Four students in the College of Natural Sciences – including two undergraduates – were recently awarded National Science Foundation Graduate Research Fellowships. UMass Amherst had the third highest number of awards in the state of Massachusetts, behind only MIT and Harvard.
These highly competitive five-year fellowships provide students pursuing research-based master’s and doctoral degrees in STEM disciplines at accredited U.S. institutions with three years of financial support, including an annual stipend and a cost of education allowance to the institution. The total award is valued at $138,000.
Awards were made to:
- Estefany Argueta Herrera, Ph.D. student, organismic and evolutionary biology
- Brennan Falcy, Ph.D. student, neuroscience and behavior
- Tatjana Washington, master’s student, environmental conservation
- Renos Zabounidis, undergraduate, computer science/mathematics
Two UMass Amherst students – one undergraduate and one graduate – also received honorable mentions:
- Meredith Stone, undergraduate, astronomy/physics
- Sarah Prostak, Ph.D. student, molecular and cellular biology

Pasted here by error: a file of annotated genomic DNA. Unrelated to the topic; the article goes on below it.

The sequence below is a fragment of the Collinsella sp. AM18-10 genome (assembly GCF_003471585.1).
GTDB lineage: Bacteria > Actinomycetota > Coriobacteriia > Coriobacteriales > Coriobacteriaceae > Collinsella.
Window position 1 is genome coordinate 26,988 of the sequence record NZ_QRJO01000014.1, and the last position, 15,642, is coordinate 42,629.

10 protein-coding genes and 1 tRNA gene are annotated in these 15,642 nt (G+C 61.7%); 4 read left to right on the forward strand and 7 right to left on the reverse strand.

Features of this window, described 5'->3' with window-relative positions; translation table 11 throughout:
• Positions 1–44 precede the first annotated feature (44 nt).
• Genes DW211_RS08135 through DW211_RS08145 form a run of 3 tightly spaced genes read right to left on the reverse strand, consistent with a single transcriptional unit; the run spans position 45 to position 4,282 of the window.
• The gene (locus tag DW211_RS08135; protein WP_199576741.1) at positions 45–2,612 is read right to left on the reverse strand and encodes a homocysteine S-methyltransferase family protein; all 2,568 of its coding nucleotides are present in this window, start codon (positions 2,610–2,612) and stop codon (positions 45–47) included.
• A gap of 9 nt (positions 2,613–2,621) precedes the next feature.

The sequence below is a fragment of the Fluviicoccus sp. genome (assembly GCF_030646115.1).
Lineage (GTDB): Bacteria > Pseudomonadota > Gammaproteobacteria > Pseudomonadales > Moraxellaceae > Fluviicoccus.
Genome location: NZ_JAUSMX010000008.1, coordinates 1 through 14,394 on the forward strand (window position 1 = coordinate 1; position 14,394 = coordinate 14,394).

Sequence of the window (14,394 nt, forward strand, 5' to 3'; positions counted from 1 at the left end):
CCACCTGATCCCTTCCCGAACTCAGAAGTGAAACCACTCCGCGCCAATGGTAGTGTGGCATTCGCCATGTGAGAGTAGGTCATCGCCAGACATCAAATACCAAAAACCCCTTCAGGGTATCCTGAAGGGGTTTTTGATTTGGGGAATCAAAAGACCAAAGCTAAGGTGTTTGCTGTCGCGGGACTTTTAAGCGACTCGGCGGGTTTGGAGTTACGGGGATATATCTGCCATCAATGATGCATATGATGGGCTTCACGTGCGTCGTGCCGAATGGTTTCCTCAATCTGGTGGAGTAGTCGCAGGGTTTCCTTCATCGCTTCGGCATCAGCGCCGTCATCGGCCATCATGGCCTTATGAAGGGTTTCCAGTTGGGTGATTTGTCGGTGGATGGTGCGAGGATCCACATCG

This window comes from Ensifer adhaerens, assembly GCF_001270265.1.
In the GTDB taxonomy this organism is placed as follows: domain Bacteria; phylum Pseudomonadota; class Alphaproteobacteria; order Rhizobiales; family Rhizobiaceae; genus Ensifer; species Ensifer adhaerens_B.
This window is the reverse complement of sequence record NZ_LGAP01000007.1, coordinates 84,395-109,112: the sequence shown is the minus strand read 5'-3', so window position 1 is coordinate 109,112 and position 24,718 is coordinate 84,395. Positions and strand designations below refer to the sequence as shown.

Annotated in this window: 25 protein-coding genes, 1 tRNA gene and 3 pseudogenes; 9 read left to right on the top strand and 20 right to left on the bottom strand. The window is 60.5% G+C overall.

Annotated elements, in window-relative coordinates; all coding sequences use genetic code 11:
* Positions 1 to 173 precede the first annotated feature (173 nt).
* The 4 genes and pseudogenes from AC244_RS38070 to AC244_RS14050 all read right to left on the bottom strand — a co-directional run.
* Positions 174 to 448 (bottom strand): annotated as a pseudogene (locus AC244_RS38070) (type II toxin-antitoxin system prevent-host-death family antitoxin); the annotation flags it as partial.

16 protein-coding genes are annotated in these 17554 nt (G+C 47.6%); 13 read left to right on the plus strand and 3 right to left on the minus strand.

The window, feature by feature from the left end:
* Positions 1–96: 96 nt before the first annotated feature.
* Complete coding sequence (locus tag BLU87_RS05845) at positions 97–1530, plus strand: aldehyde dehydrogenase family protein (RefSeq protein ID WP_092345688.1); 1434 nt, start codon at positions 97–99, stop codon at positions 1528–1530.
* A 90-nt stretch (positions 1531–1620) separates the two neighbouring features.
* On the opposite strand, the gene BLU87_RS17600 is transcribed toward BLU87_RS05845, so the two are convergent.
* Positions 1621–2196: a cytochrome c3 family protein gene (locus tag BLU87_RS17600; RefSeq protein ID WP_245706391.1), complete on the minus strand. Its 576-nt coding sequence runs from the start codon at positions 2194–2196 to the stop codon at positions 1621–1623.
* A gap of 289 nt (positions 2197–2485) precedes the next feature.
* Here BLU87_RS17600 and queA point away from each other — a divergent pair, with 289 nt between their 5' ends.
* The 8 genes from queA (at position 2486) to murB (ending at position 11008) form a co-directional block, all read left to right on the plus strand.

As the oldest graduate fellowship of its kind, the GRFP has a long history of selecting recipients who achieve high levels of success in their future academic and professional careers. Past fellows include numerous Nobel Prize winners, former U.S. Secretary of Energy Steven Chu, Google founder Sergey Brin and Freakonomics co-author Steven Levitt.
Undergraduate students who plan to attend graduate school starting in Fall 2023 and graduate students in the first or second year of their program at the time of application, working in NSF-supported STEM disciplines, may be eligible to apply for the NSF Graduate Research Fellowship. More information about the program is available on NSF’s Graduate Research Fellowship Program website.
UMass’s Graduate School Office of Professional Development offers workshops and writing support for NSF Fellowship applicants. Faculty or students may contact Heidi Bauer-Clapp for more information.